Common Law Marriage is a MYTH
- AuthorVicki Rawlins
Despite the 18th August being set to be the most popular day of the year for couples to marry, the overall amount of couples choosing to marry is decreasing. Official statistics from the Office of National Statistics show that one in eight people in England and Wales are in a cohabitating relationship which is the fastest growing family type.
What these cohabitating couples do not seem to consider is the risk should the relationship break down. There is a common misconception that cohabitating couples will automatically qualify for the same protection and rights in law to married couples once they have lived together for a certain amount of time. Unfortunately this could not be further from the truth. Current law does not provide for any protection for a cohabitating partner on relationship breakdown.
For this reason, Resolution, an organisation that represents family lawyers in England and Wales, has been campaigning for a change in the law. Until such changes, couples with young children, where one partner has given up work to look after the child could be left in financial difficulties if the other parent decides to leave. The absent parent would have no responsibility to the resident parent and would only have to provide for the child under current law. Most commonly this causes issues with property ownership where only one party is the legal owner yet the other has paid contributions for many years.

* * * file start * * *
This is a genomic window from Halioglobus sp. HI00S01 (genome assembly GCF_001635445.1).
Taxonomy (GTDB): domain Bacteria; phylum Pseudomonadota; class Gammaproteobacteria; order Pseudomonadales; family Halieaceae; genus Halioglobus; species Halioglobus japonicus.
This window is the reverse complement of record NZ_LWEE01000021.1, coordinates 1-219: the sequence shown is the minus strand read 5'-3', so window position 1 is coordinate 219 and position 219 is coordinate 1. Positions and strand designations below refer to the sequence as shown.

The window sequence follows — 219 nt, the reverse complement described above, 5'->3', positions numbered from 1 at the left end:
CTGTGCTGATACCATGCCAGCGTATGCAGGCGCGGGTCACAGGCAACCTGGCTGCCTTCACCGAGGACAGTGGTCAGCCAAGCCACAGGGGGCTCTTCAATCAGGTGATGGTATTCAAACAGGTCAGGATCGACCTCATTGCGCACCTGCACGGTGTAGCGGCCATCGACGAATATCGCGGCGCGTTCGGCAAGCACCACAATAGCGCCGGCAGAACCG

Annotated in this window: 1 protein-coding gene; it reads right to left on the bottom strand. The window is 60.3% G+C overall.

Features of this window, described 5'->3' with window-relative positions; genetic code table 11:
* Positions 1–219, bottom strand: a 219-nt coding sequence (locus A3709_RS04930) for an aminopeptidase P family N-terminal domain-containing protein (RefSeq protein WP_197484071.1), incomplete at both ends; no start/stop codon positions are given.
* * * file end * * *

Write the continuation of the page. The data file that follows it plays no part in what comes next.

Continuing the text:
Until the law changes, there are some protective measures that can be put in place in case of relationship breakdown. At Eric Robinson Solicitors we can discuss your options at an initial interview whereby the advice given may be that a co-habitation Agreement should be drafted, or a change in the ownership of the property or in the least protecting an investment. If you require expert advice then please contact one of the experts in the Family Department.